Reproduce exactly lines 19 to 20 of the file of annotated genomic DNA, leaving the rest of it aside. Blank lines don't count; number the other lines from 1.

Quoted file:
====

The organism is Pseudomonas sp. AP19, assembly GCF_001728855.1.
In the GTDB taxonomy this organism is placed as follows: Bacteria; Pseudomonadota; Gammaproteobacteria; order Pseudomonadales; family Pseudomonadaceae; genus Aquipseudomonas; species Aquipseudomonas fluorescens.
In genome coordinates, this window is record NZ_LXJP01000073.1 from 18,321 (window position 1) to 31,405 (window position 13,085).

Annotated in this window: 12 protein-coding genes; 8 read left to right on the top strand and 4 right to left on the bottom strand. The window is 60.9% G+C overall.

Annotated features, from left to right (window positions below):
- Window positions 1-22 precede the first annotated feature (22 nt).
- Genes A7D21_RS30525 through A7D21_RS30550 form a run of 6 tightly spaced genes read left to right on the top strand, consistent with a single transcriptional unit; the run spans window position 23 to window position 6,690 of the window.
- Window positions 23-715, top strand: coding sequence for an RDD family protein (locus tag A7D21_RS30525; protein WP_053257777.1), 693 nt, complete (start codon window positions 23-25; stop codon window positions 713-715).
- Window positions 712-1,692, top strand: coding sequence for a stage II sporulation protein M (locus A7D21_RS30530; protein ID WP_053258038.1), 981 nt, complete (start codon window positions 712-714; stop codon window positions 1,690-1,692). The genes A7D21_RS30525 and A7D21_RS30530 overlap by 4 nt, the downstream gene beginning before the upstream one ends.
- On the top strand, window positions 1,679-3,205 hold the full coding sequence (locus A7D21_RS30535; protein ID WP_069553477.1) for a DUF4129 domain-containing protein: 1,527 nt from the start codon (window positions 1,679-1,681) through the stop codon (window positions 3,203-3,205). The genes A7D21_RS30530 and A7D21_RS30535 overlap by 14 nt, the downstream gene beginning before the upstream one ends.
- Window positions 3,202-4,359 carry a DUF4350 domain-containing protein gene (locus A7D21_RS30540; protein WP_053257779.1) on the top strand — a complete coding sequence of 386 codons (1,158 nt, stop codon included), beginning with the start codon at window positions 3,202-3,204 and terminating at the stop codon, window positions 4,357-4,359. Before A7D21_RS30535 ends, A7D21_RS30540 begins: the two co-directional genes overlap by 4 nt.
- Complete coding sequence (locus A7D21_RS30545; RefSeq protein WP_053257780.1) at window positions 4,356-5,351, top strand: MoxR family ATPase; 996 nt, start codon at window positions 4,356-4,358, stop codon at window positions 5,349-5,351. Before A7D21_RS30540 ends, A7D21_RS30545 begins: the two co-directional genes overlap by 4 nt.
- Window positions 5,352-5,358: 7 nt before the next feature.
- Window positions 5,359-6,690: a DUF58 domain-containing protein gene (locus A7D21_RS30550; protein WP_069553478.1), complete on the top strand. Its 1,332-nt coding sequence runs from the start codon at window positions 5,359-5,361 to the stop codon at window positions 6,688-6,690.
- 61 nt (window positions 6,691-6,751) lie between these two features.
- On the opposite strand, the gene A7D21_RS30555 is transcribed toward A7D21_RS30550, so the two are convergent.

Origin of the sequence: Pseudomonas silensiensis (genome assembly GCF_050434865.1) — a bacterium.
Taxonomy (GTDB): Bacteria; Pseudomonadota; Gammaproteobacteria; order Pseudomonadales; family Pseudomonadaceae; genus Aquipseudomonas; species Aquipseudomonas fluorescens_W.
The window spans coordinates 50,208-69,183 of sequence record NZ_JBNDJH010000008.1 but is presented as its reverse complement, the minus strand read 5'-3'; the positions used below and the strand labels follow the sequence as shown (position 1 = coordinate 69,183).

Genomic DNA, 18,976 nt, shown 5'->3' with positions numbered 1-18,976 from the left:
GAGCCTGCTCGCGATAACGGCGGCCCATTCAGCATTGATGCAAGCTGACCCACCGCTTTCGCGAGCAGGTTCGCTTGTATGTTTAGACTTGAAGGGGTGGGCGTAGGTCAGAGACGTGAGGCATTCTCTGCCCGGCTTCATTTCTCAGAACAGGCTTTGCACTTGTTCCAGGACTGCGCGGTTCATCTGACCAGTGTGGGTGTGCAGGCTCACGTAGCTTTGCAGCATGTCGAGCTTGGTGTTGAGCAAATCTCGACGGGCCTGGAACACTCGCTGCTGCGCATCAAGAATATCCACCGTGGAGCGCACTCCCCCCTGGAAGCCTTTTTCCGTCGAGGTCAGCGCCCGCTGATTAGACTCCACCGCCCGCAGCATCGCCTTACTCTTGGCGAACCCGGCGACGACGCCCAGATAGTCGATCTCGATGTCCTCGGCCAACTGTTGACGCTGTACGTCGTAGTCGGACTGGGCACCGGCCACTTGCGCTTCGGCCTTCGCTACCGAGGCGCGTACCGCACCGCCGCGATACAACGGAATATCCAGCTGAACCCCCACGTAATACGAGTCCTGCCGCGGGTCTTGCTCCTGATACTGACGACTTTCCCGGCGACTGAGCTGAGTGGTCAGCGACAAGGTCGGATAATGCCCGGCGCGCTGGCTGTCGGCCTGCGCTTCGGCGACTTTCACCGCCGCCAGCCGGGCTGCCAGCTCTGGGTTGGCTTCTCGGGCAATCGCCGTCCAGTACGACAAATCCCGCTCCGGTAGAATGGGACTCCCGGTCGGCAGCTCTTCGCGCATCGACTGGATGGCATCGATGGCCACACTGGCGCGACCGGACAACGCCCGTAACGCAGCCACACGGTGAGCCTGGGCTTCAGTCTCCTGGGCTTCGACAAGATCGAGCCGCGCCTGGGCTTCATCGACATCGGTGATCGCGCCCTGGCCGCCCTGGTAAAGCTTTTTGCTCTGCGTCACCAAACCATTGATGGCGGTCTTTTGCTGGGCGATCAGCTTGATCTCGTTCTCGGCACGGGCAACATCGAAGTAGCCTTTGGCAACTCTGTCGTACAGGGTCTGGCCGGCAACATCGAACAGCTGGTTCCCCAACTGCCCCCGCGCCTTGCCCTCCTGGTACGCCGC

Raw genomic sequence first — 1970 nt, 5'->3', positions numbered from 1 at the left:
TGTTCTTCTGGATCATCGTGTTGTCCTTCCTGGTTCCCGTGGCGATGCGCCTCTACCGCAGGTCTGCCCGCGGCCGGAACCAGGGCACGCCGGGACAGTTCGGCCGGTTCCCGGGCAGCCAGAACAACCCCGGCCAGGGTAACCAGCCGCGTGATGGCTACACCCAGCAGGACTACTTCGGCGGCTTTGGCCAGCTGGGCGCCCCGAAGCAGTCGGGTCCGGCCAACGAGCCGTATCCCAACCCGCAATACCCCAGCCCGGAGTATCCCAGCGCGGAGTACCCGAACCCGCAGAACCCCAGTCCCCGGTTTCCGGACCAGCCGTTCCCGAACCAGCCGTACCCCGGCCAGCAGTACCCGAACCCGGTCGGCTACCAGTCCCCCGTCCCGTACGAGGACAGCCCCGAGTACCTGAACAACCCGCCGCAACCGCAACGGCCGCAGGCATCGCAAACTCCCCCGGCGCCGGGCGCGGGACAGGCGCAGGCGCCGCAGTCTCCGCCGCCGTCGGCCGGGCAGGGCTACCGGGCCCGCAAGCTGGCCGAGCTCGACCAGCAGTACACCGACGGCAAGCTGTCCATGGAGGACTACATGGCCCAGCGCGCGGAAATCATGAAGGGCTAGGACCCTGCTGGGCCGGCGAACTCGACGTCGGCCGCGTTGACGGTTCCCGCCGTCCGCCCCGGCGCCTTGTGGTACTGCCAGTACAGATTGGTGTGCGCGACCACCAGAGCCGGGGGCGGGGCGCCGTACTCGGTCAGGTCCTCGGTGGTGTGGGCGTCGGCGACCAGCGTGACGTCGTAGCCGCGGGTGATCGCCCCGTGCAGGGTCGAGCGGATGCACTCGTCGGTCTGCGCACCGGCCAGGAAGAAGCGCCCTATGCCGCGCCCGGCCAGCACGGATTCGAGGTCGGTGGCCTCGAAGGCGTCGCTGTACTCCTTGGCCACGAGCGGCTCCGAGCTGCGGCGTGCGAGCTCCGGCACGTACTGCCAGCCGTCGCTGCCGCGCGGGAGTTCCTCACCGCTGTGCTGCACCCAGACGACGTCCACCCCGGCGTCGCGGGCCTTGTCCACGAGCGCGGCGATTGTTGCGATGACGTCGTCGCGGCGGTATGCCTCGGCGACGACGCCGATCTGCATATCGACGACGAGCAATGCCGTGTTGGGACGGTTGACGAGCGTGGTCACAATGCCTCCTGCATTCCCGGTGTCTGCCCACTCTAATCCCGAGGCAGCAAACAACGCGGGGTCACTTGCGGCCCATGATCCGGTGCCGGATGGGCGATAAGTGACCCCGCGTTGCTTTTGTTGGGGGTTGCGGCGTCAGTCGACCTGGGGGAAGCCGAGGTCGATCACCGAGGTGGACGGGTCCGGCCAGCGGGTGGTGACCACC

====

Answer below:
The window spans coordinates 50,208-69,183 of sequence record NZ_JBNDJH010000008.1 but is presented as its reverse complement, the minus strand read 5'-3'; the positions used below and the strand labels follow the sequence as shown (position 1 = coordinate 69,183).

Genomic DNA, 18,976 nt, shown 5'->3' with positions numbered 1-18,976 from the left: